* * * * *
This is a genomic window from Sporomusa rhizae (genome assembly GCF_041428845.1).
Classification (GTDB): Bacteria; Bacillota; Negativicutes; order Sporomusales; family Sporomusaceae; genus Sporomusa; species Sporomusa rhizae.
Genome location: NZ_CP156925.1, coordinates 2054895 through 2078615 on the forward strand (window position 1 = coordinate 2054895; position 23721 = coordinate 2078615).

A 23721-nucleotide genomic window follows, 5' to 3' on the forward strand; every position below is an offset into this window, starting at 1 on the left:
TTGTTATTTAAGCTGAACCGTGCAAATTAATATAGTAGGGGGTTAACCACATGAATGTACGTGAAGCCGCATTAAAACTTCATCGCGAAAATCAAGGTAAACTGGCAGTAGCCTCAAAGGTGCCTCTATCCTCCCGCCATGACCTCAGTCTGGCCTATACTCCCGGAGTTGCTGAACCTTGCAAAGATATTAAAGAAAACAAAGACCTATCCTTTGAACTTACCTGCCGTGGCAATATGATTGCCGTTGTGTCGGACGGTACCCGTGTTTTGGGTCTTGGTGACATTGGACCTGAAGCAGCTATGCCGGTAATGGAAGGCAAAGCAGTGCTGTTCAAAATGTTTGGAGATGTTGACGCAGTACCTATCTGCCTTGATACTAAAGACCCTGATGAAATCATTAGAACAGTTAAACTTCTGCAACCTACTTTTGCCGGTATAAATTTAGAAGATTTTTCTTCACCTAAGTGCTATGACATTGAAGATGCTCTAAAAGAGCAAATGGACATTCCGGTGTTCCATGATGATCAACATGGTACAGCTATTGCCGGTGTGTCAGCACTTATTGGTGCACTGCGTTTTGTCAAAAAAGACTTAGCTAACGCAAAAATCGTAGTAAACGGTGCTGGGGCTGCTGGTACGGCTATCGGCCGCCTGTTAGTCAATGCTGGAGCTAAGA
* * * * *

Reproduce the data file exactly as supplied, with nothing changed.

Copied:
This is a genomic window from Sporomusa rhizae (genome assembly GCF_041428845.1).
Classification (GTDB): Bacteria; Bacillota; Negativicutes; order Sporomusales; family Sporomusaceae; genus Sporomusa; species Sporomusa rhizae.
Genome location: NZ_CP156925.1, coordinates 2054895 through 2078615 on the forward strand (window position 1 = coordinate 2054895; position 23721 = coordinate 2078615).

A 23721-nucleotide genomic window follows, 5' to 3' on the forward strand; every position below is an offset into this window, starting at 1 on the left:
TTGTTATTTAAGCTGAACCGTGCAAATTAATATAGTAGGGGGTTAACCACATGAATGTACGTGAAGCCGCATTAAAACTTCATCGCGAAAATCAAGGTAAACTGGCAGTAGCCTCAAAGGTGCCTCTATCCTCCCGCCATGACCTCAGTCTGGCCTATACTCCCGGAGTTGCTGAACCTTGCAAAGATATTAAAGAAAACAAAGACCTATCCTTTGAACTTACCTGCCGTGGCAATATGATTGCCGTTGTGTCGGACGGTACCCGTGTTTTGGGTCTTGGTGACATTGGACCTGAAGCAGCTATGCCGGTAATGGAAGGCAAAGCAGTGCTGTTCAAAATGTTTGGAGATGTTGACGCAGTACCTATCTGCCTTGATACTAAAGACCCTGATGAAATCATTAGAACAGTTAAACTTCTGCAACCTACTTTTGCCGGTATAAATTTAGAAGATTTTTCTTCACCTAAGTGCTATGACATTGAAGATGCTCTAAAAGAGCAAATGGACATTCCGGTGTTCCATGATGATCAACATGGTACAGCTATTGCCGGTGTGTCAGCACTTATTGGTGCACTGCGTTTTGTCAAAAAAGACTTAGCTAACGCAAAAATCGTAGTAAACGGTGCTGGGGCTGCTGGTACGGCTATCGGCCGCCTGTTAGTCAATGCTGGAGCTAAGA